The Importance of Being Earnest contains a pun, that much seems clear. Shaw said in his review of 1895 that the wordplay on Ernest/Earnest was not in fact a very good pun, and that the title as a whole was rather laboured and old-fashioned. But Shaw might have missed something. ‘Earnest’ quite likely plays on Urning, the German word for ‘homosexual’ coined in the 1860s by the sexologist Karl Heinrich Ulrichs, and a term much in vogue in the England of the 1890s. That its derivative was ‘Earnest’ is borne out in the title of a collection of homoerotic love lyrics, Love in Earnest, by John Gambril Nicholson, published in 1892 (three years before Wilde’s play). One poem in the collection, ‘Of Boys’ Names’, makes the point clear:
Old memories of the Table Round
In Percival and Lancelot dwell,
Clement and Bernard bring the sound
Of anthems in the cloister-cell,
And Leonard vies with Lionel
In stately step and kingly frame,
And Kenneth speaks of field and fell,
And Ernest sets my heart a-flame.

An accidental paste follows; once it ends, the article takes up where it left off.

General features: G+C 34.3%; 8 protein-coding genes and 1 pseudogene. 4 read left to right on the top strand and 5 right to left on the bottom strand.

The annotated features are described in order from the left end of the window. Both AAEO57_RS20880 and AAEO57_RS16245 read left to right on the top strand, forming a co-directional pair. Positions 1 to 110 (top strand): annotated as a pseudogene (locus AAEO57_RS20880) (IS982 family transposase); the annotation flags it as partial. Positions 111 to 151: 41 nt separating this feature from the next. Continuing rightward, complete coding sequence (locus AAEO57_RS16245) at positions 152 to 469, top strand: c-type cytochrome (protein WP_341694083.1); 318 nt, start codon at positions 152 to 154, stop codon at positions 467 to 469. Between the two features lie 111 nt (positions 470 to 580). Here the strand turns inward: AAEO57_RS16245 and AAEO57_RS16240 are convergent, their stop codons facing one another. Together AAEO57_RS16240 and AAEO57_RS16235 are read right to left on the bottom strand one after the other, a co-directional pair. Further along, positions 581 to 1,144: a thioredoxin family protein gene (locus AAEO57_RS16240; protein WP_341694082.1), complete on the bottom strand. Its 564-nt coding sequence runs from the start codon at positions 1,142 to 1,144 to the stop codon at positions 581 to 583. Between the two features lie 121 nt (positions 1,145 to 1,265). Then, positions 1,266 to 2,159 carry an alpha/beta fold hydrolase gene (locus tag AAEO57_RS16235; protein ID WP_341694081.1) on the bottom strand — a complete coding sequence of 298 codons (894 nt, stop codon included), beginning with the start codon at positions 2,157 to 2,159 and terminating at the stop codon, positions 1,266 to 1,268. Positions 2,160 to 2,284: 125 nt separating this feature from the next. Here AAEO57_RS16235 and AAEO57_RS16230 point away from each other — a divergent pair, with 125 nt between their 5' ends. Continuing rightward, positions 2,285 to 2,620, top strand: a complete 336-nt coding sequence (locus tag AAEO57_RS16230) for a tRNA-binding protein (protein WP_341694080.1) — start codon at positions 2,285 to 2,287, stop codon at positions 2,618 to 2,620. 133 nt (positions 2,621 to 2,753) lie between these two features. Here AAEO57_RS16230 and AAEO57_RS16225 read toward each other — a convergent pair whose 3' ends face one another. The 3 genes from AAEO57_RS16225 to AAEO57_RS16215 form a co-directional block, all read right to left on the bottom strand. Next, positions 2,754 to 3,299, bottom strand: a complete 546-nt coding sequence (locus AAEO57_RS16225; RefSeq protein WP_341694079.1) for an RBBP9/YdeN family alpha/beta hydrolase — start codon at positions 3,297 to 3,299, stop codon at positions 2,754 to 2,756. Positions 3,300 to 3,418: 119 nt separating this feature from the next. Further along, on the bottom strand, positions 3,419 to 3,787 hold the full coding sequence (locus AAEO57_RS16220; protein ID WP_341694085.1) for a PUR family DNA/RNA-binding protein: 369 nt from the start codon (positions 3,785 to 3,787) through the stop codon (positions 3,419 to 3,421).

One name can make my pulses bound,
No peer it owns, nor parallel,
By it is Vivian’s sweetness drowned,
And Roland, full as organ-swell;
Though Frank may ring like silver bell,
And Cecil softer music claim,
They cannot work the miracle,—
’Tis Ernest sets my heart a-flame.
Cyril is lordly, Stephen crowned
With deathless wreaths of asphodel,
Oliver whispers peace profound,
Herbert takes arms his foes to quell,
Eustace with sheaves is laden well,
Christopher has a nobler fame,
And Michael storms the gates of Hell,
But Ernest sets my heart a-flame.
My little Prince, Love’s mystic spell
Lights all the letters of your name,
And you, if no one else, can tell
Why Ernest sets my heart a-flame.
Craft, Christopher: Another Kind of Love: Male Homosexual Desire in English Discourse, 1850-1920 (1994)
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